A week spent in the affordable and well equipped compact from Hyundai
Interior quality, fit and finish
Road, tire and engine noise
2014 Hyundai Elantra Limited sedan
Korean manufacturer Hyundai has always been known for affordable transportation and the Elantra model continues that tradition, although loaded up versions such as this Limited tester can get pricey. Available either as a coupe or sedan as well as a hatchback that is a much different animal, the fifth generation Elantra was unveiled in 2010 and went on sale later the following year as a 2011 model.
Once again, there remain a great many things I liked as well as a few things I didn't care for with the latest Elantra.
The exterior continues to be the most striking aspect of Hyundai's current compact – encompassing the "Fluidic Sculpture" design language that, for the first time, distanced the offerings from the Korean manufacturer from their "throw-away" roots.
In this case, it all begins up front with the brand's signature trapezoidal grille. From there, large headlamp enclosures sweep up over the flared front wheel well openings. A prominent body crease begins at the leading edge of the front door and sweeps back, ending at the leading edge of the rear tail lamp lenses.
The cab-forward greenhouse features a steeply-raked windshield and peaks at the B-pillar, where the sweep of the rear roof begins.
The Elantra exterior dimensions include a wheelbase of 106.3 inches, length of 179.1 inches, width of 69.9 inches and height of 56.3 inches. Front and rear tracks measure 61.1 and 61.6 inches, respectively.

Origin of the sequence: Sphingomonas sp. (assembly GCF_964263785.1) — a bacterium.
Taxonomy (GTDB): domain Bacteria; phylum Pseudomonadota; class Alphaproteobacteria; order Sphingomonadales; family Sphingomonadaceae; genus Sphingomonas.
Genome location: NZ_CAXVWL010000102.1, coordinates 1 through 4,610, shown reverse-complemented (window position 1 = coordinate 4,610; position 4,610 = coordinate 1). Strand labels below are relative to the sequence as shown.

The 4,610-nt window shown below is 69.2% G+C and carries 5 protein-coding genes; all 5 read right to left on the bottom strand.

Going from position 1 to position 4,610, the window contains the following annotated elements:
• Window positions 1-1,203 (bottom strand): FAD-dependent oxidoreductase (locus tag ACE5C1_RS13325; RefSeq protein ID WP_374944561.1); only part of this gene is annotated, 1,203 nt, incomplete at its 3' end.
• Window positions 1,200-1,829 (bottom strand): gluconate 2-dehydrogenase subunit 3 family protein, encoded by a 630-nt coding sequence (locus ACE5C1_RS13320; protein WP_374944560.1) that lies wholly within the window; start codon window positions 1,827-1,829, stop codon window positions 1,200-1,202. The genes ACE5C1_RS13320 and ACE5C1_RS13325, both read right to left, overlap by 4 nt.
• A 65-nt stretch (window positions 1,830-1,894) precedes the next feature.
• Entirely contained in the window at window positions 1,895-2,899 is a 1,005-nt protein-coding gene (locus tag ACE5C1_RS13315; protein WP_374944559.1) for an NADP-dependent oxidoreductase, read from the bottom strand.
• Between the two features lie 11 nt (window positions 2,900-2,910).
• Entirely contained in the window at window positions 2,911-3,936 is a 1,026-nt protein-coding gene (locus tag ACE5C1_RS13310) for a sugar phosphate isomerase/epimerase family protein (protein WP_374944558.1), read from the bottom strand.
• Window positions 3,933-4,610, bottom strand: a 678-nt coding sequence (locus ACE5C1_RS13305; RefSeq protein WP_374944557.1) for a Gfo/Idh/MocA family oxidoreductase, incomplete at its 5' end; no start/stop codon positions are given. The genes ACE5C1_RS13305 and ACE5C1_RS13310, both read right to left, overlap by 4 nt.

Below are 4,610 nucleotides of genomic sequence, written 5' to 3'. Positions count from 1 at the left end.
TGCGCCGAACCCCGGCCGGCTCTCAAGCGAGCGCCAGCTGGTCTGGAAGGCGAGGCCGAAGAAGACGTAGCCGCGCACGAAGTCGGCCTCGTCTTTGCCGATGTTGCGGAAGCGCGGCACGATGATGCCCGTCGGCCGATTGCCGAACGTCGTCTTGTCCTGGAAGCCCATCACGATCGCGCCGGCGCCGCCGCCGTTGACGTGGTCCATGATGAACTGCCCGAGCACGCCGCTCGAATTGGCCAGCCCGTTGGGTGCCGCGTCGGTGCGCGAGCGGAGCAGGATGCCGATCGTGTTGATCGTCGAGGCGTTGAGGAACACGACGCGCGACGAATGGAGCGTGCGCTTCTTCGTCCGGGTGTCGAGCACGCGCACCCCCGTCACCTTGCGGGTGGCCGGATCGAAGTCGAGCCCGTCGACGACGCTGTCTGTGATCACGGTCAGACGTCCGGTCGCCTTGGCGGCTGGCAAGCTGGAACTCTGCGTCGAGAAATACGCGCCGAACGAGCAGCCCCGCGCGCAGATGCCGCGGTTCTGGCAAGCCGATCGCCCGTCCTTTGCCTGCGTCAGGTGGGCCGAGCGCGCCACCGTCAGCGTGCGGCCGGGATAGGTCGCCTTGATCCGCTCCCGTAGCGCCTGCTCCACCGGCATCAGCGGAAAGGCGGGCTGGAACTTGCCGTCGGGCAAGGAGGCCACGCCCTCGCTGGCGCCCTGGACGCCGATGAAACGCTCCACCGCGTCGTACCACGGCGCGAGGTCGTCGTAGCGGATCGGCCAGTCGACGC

It's inside where the Elantra truly shines with a cabin that is nicely trimmed and features soft touch surfaces on the dashboard and upper doors. Limited models like our tester also come with a leather-trimmed steering wheel and shifter knob.
Storage cubbies abound. In addition to a decent-size box under the armrest, the center console contains two cup holders, a small open compartment behind the cup holders, a covered storage area (which also houses a 12-volt outlet as well as AUX and USB Jacks) in front of the shifter as well as an additional 12-volt outlet plus smaller storage area on the lower right side of the console just to the left of the glove box.
There are also two cup holders for rear seat passengers built into the rear fold-down center arm rest.
The gauges are clear, easy to read and within easy reach of the driver. They're also simple to use. The turn signal lever has a handy flash to pass feature while the touch screen-equipped infotainment system has dedicated on/off/ volume, tuning, seek, FM/AM, satellite, media, map, destination, route, enter, seek and settings knobs while the automatic climate control system also features easy-to-understand buttons. For these types of systems, it doesn't get any easier than this.
The front seats are very supportive and both the driver and front passenger will find plenty of head, leg, shoulder and hip room. The steering wheel tilts and telescopes, there's a nicely-placed dead pedal for the driver and the turn signal lever has a handy flash to pass feature.
The good news continues for rear seat passengers as, back there, up to three adults will find generous amounts of head shoulder and leg room.
Thanks to fairly narrow A-pillars and lots of glass, the view out the front and sides is really good. Views out the rear three-quarters and back, however, are compromised by a sloping roof and high beltline that rises towards the back. Both Sport and Limited trims come standard with a rear back-up camera that's also an option on SE models.
For 2014, Hyundai Elantra sedans come in three trim levels –entry-level SE, mid-level Limited and the top shelf Sport model. Standard on SE and Sport is a six-speed manual transmission with a six-speed automatic standard on the Limited available as an option on the other two.